The moment that I realized it was Erin’s ring, I couldn’t contain myself! I shouted my excitement out loud, not believing what I had found! I started thanking God all over the place! Just the thought of being able to return this to the young lady just took my breath away! I could not wait to reveal the ring to Erin and Josh! I recounted that morning, reluctantly getting out of bed at such an early hour, and as tired as I was, I pushed myself to go and search once again for the missing ring knowing that it would most likely fall into the hands of the wrong person if I didn’t try to make more attempts in the water! And now I was looking at the fruit of my persistence! It brought so much gratification to my spirit, knowing that I did the right thing and that the results proved to be successful with the recovery of this most precious jewel! I kept shouting with excitement over and over again! The whole moment was so surreal! It truly was a miracle due to the location of where this ring ended up! I would never have searched in that section unless I had expended all other possibilities! Yet, because of how high the water level was that day, I was forced to search elsewhere and as a result, I found the ring! The other hunters were star struck at my discovery and each one of them admitted how incredible it would have been to have found that ring! I was beyond elated! There was such a sense of victory and of relief knowing that the engagement ring was going to be returned to the rightful owner! Erin and Josh would end up being the happiest people on earth at the moment that the ring would be returned once again to Erin’s finger!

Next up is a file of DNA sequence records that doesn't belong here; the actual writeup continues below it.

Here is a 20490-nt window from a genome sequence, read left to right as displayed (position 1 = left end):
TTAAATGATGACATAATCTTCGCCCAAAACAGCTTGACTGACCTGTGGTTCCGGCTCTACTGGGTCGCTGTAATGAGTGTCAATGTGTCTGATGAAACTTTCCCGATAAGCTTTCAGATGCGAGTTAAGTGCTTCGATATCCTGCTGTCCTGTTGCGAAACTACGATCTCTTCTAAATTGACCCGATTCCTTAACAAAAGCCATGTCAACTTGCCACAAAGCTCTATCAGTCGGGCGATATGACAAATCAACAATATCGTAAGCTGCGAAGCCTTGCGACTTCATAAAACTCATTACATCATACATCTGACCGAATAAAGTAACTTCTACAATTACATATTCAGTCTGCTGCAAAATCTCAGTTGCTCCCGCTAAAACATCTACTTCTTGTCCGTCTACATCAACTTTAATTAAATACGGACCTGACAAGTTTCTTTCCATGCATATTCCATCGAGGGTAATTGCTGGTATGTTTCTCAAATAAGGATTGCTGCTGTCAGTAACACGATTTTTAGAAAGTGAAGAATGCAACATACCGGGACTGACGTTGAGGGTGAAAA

Before leaving the beach, I took a walk around and stared out onto the water and looked below me where my feet were planted in the sand and I just thanked God over and over again for this recovery! Nothing could make me happier than to successfully recover this ring and to return it to Erin! When the time came for me to exit the park, I packed up my gear and looked out onto the bay one more time with such unbelief as to how this ring ended up all the way over to the right section of that part of the water and I just smiled. I was and will always be convinced that this was indeed, a true miracle!
Revealing the ring to Erin was so much fun! If you would like to know how I shared the great news with Erin and Josh, and the reaction that followed, feel free to subscribe to my YouTube video channel to see all of the latest and previous ring recoveries. This story and more will be posted over the next couple of months and you will be notified when it’s uploaded to the video channel!